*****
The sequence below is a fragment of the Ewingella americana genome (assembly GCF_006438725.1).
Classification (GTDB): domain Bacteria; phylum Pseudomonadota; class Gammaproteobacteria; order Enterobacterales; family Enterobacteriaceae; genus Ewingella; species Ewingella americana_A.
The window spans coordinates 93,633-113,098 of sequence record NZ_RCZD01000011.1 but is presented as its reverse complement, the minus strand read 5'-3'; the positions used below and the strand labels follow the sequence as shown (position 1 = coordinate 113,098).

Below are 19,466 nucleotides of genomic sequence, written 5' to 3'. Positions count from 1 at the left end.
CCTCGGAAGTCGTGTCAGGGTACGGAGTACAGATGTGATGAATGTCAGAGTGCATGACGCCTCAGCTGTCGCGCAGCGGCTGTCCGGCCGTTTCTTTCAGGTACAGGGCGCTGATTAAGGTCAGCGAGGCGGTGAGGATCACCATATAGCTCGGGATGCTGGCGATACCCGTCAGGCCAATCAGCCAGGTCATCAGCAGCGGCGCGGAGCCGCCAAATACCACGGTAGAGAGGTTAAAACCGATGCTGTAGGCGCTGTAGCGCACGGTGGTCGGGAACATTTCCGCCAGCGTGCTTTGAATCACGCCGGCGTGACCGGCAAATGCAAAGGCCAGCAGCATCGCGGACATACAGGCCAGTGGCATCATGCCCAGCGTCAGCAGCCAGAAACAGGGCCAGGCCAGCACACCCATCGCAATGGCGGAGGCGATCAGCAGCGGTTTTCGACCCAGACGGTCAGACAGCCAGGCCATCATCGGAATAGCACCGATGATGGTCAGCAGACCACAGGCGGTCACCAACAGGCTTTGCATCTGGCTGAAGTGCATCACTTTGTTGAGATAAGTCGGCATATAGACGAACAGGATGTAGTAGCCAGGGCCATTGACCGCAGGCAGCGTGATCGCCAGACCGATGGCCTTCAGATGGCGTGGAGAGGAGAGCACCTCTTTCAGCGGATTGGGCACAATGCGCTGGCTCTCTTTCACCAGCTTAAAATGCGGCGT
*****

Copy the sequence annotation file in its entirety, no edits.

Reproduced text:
The sequence below is a fragment of the Ewingella americana genome (assembly GCF_006438725.1).
Classification (GTDB): domain Bacteria; phylum Pseudomonadota; class Gammaproteobacteria; order Enterobacterales; family Enterobacteriaceae; genus Ewingella; species Ewingella americana_A.
The window spans coordinates 93,633-113,098 of sequence record NZ_RCZD01000011.1 but is presented as its reverse complement, the minus strand read 5'-3'; the positions used below and the strand labels follow the sequence as shown (position 1 = coordinate 113,098).

Below are 19,466 nucleotides of genomic sequence, written 5' to 3'. Positions count from 1 at the left end.
CCTCGGAAGTCGTGTCAGGGTACGGAGTACAGATGTGATGAATGTCAGAGTGCATGACGCCTCAGCTGTCGCGCAGCGGCTGTCCGGCCGTTTCTTTCAGGTACAGGGCGCTGATTAAGGTCAGCGAGGCGGTGAGGATCACCATATAGCTCGGGATGCTGGCGATACCCGTCAGGCCAATCAGCCAGGTCATCAGCAGCGGCGCGGAGCCGCCAAATACCACGGTAGAGAGGTTAAAACCGATGCTGTAGGCGCTGTAGCGCACGGTGGTCGGGAACATTTCCGCCAGCGTGCTTTGAATCACGCCGGCGTGACCGGCAAATGCAAAGGCCAGCAGCATCGCGGACATACAGGCCAGTGGCATCATGCCCAGCGTCAGCAGCCAGAAACAGGGCCAGGCCAGCACACCCATCGCAATGGCGGAGGCGATCAGCAGCGGTTTTCGACCCAGACGGTCAGACAGCCAGGCCATCATCGGAATAGCACCGATGATGGTCAGCAGACCACAGGCGGTCACCAACAGGCTTTGCATCTGGCTGAAGTGCATCACTTTGTTGAGATAAGTCGGCATATAGACGAACAGGATGTAGTAGCCAGGGCCATTGACCGCAGGCAGCGTGATCGCCAGACCGATGGCCTTCAGATGGCGTGGAGAGGAGAGCACCTCTTTCAGCGGATTGGGCACAATGCGCTGGCTCTCTTTCACCAGCTTAAAATGCGGCGT